On Homelessness: “Walking past”


“Look. I know. But I’m telling you, we, like, run in the same circles or something.”

“Which fucking circles are you running in?”

“I dunno, man, just…I’m telling you, I see him everywhere.”

“Give him some cash, man, he’ll leave you alone.”

“I dunno. Do you think he, like, stalks me?”

“Who knows, man. You know what he’s after.”

“Think he can hear us?”

“Probably. Keep looking forward don’t want to give him the wrong idea.”

The subject of their intrigue happened to be a well-recognized face on this street. His salt-and-pepper beard perpetually caked in sweat, eyes bloodshot, if ever opened, fingernails speckled with dirt.

When he wasn’t pacing the corner of the main street, he would lie curled on the ground, enveloped in a makeshift bed, a mattress formed from warped cardboard and a newspaper pillow.

A Styrofoam coffee cup rest at his feet to collect spare change—its position was far enough from his person so as not to elicit too intimate an interaction between hopeful donors and himself, yet close enough to grasp in the case of a thief lurking uncomfortably nearby. This was his domain.

The men who passed him daily found themselves split between curiosity and repulsion as they, in American Apparel, wondered how one could end up on the streets, and why the man couldn’t pull himself up by the bootstraps “and just find a job,” as they all had done for themselves.

The day he disappeared, those who questioned his absence primarily didn’t know who to confront with their concern, or why they felt they needed an answer in the first place, and never did anything about it.

word by Annie Rubin

“With such ease, passersby devalue or dehumanize the lives of homeless people. This story’s focus on the interactions of one man tries to demonstrate a lack of compassion and emphasize the societal conditioning that our culture perpetuates towards those who are not able to work or find a home.”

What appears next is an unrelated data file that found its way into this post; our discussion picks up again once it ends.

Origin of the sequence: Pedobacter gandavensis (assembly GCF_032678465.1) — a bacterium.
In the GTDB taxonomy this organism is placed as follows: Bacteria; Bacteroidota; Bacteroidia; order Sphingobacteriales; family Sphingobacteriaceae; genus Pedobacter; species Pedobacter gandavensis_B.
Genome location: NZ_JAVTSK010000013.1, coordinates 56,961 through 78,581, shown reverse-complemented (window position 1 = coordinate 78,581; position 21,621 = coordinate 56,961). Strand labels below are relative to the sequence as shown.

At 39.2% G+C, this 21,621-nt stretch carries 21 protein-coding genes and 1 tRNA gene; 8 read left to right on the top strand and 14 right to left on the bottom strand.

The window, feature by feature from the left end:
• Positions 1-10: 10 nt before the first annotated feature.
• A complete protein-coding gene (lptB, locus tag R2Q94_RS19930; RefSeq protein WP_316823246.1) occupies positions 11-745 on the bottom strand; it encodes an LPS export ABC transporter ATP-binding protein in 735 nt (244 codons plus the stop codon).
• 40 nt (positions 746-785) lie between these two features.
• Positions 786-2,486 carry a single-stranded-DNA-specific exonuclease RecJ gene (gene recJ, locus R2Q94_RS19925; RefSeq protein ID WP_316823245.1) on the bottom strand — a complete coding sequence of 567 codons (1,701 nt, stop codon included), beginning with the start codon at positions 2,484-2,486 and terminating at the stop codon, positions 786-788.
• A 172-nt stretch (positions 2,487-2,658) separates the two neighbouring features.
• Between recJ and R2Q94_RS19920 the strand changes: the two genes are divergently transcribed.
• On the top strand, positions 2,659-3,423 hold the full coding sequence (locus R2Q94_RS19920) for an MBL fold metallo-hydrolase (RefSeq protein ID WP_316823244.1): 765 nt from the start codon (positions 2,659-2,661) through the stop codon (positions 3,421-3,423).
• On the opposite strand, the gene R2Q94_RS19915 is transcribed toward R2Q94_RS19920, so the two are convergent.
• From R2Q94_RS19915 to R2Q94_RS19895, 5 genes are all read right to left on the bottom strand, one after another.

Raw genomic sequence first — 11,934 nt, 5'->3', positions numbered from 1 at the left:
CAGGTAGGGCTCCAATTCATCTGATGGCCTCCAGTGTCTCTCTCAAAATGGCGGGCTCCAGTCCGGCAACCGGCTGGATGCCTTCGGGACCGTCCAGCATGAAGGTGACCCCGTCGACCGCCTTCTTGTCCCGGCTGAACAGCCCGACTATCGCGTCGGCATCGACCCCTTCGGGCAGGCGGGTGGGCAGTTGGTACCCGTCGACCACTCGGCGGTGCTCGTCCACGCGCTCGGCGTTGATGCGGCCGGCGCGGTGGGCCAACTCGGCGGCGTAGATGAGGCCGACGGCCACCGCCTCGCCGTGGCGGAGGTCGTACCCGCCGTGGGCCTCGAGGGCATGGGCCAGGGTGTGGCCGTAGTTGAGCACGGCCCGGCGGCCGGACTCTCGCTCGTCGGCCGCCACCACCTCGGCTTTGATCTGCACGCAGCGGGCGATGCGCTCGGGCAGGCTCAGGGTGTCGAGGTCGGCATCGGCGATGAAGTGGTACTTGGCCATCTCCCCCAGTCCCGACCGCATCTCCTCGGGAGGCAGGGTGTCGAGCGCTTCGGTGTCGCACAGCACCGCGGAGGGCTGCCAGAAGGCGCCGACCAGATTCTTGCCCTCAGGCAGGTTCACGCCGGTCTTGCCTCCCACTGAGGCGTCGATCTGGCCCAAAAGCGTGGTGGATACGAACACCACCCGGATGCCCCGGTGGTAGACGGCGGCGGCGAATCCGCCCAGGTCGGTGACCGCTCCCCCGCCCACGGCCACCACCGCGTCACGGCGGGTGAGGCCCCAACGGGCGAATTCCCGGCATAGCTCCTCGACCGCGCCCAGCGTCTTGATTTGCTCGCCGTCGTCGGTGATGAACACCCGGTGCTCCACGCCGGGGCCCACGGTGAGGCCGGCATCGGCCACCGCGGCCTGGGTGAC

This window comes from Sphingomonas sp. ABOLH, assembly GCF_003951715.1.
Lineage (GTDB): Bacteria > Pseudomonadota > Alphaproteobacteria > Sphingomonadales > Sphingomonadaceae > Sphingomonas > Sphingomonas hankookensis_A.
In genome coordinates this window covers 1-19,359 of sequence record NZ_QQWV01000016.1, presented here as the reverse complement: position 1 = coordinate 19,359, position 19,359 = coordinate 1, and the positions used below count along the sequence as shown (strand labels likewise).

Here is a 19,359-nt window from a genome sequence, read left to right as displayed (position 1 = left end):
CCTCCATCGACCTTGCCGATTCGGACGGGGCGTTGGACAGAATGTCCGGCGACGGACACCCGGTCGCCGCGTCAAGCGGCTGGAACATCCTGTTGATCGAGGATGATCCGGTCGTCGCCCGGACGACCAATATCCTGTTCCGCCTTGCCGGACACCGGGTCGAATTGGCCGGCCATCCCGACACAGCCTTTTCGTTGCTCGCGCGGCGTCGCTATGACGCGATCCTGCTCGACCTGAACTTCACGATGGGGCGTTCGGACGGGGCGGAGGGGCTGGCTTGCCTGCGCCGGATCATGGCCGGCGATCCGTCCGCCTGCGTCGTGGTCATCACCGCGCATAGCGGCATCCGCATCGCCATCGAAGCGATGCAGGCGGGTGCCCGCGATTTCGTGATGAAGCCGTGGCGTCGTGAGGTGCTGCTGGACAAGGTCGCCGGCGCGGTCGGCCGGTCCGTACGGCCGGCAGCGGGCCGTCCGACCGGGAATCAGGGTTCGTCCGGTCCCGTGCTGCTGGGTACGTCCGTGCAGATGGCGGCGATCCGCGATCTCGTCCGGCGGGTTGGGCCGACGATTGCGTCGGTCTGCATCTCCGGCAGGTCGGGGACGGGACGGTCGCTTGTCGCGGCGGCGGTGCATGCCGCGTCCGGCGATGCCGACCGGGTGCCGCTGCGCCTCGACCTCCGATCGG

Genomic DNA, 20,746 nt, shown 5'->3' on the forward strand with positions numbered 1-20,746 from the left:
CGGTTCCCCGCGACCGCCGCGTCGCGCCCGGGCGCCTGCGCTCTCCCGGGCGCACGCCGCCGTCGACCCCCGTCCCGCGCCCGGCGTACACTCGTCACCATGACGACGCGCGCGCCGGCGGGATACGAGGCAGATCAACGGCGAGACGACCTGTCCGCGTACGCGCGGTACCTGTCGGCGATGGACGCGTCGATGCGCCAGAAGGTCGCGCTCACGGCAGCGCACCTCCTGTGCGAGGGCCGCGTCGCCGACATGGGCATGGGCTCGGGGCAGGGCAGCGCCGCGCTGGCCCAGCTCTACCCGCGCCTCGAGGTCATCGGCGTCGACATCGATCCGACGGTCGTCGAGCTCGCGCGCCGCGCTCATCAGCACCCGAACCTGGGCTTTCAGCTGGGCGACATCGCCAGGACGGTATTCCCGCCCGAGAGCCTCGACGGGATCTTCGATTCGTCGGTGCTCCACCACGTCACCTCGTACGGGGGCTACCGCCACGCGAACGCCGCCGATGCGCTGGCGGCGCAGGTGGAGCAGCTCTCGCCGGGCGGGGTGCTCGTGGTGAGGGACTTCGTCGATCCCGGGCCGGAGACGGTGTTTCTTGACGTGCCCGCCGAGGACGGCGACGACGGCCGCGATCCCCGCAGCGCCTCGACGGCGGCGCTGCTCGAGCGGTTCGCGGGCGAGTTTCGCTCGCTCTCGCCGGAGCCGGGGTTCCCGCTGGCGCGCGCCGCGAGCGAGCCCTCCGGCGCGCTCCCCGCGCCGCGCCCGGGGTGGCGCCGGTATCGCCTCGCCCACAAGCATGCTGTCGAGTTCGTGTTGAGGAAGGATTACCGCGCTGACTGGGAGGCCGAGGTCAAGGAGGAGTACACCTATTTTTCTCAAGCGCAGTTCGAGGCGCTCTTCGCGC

colour by Shalak Attack

“Shalak Attack is a Canadian-Chilean visual artist dedicated to painting, muralism, graffiti urban art, and canvases. Shalak  has manifested her artistic expression on urban walls across the world.  Shalak is a co-founder and member of the international art collectives “Essencia”, the “Bruxas”, and the “Clandestinos”. 

Shalak also works with several other mixed media approaches such as tattoo art, jewelery, illustration, installation, sound, and video making. In the past ten years, she has participated in numerous artistic projects and exhibitions in Canada, Chile, Brazil, Mexico, Palestine, Jordan, Isreal, France, Belgium, Spain, Argentina, Venezuela, the Dominican Republic, Senegal and recently in Sweden for the Artscape Mural Festival. 

Shalak shares her passion for freedom of expression, and has facilitated visual art workshops to youth of under-privileged communities and prisoners in various countries across the Americas, Europe, the Middle East and in Africa.  Her artistic work and community art-reach is rooted in the social and cultural values she received from her family growing up across Canada.  Since then, her most impacting education has been learning from different communities around the world. Public walls has become her favourite place to paint, she uses graffiti as an art form to create accessibility to culture for diverse communities.”